The Globe and Mail (Toronto)'s Scores

For 3,936 reviews, this publication has graded:
  • 46% higher than the average critic
  • 3% same as the average critic
  • 51% lower than the average critic
On average, this publication grades 2 points lower than other critics. (0-100 point scale)
Average Movie review score: 60
Highest review score: 100 The Player
Lowest review score: 0 Far and Away
Score distribution:
3,936 movie reviews
  1. Just my luck that I saw the trailer for the film several times and already knew all of this, which made the long-form version of the movie redundant.
  2. Call me Grumpy, but this seems less an adaptation than a random assault.
  3. 300
    As you watch -- no, endure -- this flattened-out spectacle, there's really nothing worth pondering save for a single thought: What a difference a director makes.
  4. A vigorously cross-marketed product, with comics, collectable cards, games and a television series.
    • 37 Metascore
    • 38 Critic Score
    Ye gods, there's a lot of hacking and many seismic eruptions in The Wrath of the Titans, the latest 3-D action film that treats the Greek gods as action figures.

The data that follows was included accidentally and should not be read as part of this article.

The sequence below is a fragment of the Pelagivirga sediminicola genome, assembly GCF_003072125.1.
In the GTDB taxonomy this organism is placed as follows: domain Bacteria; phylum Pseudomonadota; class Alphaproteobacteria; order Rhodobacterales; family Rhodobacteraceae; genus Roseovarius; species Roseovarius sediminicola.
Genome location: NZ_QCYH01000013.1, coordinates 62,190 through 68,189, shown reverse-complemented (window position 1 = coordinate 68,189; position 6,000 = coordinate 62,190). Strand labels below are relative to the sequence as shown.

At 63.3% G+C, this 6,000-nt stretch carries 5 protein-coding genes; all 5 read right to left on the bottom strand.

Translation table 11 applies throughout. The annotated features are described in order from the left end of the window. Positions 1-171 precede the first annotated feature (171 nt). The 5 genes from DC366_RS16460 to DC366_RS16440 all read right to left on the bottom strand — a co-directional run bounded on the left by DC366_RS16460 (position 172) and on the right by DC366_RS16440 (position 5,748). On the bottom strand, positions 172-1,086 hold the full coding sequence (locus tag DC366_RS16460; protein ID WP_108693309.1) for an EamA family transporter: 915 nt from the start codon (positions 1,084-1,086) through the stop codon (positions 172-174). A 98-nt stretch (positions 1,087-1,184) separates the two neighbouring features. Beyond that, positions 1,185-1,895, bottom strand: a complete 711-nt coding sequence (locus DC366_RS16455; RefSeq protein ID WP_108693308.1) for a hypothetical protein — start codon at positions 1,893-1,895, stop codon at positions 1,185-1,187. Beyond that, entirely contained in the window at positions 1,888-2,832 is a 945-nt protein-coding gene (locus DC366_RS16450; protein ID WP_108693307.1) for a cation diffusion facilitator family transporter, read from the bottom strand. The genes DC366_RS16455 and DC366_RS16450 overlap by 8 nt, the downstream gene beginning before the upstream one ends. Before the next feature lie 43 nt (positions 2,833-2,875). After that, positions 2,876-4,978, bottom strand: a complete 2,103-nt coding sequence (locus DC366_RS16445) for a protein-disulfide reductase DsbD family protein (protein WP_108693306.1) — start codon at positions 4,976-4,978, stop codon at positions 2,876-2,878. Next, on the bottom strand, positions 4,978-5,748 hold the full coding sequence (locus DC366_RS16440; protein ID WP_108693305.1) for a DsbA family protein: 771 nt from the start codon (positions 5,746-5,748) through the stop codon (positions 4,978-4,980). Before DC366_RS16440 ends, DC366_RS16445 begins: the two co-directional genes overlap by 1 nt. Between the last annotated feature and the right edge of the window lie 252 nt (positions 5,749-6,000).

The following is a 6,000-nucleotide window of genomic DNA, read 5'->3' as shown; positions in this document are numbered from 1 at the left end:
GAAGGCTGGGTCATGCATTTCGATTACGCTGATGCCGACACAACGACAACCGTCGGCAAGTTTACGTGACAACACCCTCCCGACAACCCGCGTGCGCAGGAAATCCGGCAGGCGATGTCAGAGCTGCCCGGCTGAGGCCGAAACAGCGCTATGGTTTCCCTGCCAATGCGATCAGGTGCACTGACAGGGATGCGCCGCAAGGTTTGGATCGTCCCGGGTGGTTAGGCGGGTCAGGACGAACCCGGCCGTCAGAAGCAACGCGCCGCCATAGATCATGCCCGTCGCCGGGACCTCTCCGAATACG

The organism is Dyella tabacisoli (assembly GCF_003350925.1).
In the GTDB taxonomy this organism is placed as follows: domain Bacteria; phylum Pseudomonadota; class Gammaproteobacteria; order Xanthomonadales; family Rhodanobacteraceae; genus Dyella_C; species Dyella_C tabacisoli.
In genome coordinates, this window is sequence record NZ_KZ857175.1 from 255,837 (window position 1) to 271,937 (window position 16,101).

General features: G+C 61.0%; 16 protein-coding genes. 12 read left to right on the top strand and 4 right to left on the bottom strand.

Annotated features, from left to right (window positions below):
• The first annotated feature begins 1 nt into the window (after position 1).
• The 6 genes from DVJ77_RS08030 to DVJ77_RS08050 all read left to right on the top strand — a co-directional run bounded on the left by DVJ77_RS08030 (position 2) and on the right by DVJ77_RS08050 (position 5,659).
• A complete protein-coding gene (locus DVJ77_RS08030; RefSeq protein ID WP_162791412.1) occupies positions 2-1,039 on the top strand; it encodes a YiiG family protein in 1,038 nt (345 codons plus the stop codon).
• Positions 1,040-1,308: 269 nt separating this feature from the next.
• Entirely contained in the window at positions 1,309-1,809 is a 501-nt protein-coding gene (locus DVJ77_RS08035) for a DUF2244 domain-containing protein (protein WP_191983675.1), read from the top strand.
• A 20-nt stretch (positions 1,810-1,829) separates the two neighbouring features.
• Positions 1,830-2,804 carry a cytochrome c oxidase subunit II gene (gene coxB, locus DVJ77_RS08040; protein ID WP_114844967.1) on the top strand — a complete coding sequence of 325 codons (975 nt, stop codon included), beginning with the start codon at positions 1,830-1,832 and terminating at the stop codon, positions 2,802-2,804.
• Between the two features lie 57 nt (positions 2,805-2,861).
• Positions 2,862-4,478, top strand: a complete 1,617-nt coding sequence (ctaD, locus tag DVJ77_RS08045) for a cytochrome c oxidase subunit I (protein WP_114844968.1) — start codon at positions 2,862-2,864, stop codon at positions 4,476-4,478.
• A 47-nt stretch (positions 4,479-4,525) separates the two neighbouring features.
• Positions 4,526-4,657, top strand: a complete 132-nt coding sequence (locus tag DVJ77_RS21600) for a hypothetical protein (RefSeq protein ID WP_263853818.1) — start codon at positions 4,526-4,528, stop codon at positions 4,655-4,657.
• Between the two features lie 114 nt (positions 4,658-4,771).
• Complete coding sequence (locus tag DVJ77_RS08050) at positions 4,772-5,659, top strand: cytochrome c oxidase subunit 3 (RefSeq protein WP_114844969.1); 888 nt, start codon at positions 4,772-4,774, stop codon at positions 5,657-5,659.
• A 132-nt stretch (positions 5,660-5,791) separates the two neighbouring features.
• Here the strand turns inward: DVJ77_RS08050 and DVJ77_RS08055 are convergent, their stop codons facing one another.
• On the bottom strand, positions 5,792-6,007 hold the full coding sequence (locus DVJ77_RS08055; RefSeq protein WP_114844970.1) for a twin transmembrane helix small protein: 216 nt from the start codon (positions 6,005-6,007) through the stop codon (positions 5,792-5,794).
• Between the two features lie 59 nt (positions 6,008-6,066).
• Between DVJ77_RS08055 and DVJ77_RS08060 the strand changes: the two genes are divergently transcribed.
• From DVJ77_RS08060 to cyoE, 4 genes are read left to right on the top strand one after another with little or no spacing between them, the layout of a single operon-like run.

• 49 Metascore
    • 38 Critic Score
    The director's approach is far too ham-fisted and erratic to bring Four Brothers up to the level of enjoyable trash -- it's too crummy to earn that distinction.
  5. The plot's not so hot -- it feels like it was jotted down by someone on an after-dinner napkin.
  6. The problem with the taboo-busters is that they feel calculated - in the past, Lynch's creepiness seemed casual and natural - and they take Wild at Heart so high it can't come down; the picture repeatedly jacks itself into frenzy only to crash into lethargy.
  7. With some movies, though, it's just the opposite. Like this one. It's a whole lot easier to forget than to forgive.
  8. Beerfest is safety-by-numbers comedy. A troupe, as opposed to a single comic star like Adam Sandler, shares the comic load and, well, at least the film is funnier than "Click."
  9. You might believe that a movie comedy requires no visual rhythm, and that entire scenes -- especially those big set-pieces -- benefit greatly from a shooting style devoid of imagination and unremittingly flat. If so, A Guy Thing is surely your thing. Enjoy.
  10. In its nearly two-hour running time, in its always lugubrious pace, in its almost complete absence of laughs, The Prince & Me is a comedy that plays like a tragedy. No stricken bodies, though, unless you count the ones in the audience slumped back in their seats -- perchance they slept.
  11. An overemphatic revenge fantasy devoid of even a trace of excitement or wit.
  12. To divulge the plot would spoil the experience -- you'll be shocked to discover, and maybe even surprised to learn, just how lame the damn thing really is.
    • 16 Metascore
    • 38 Critic Score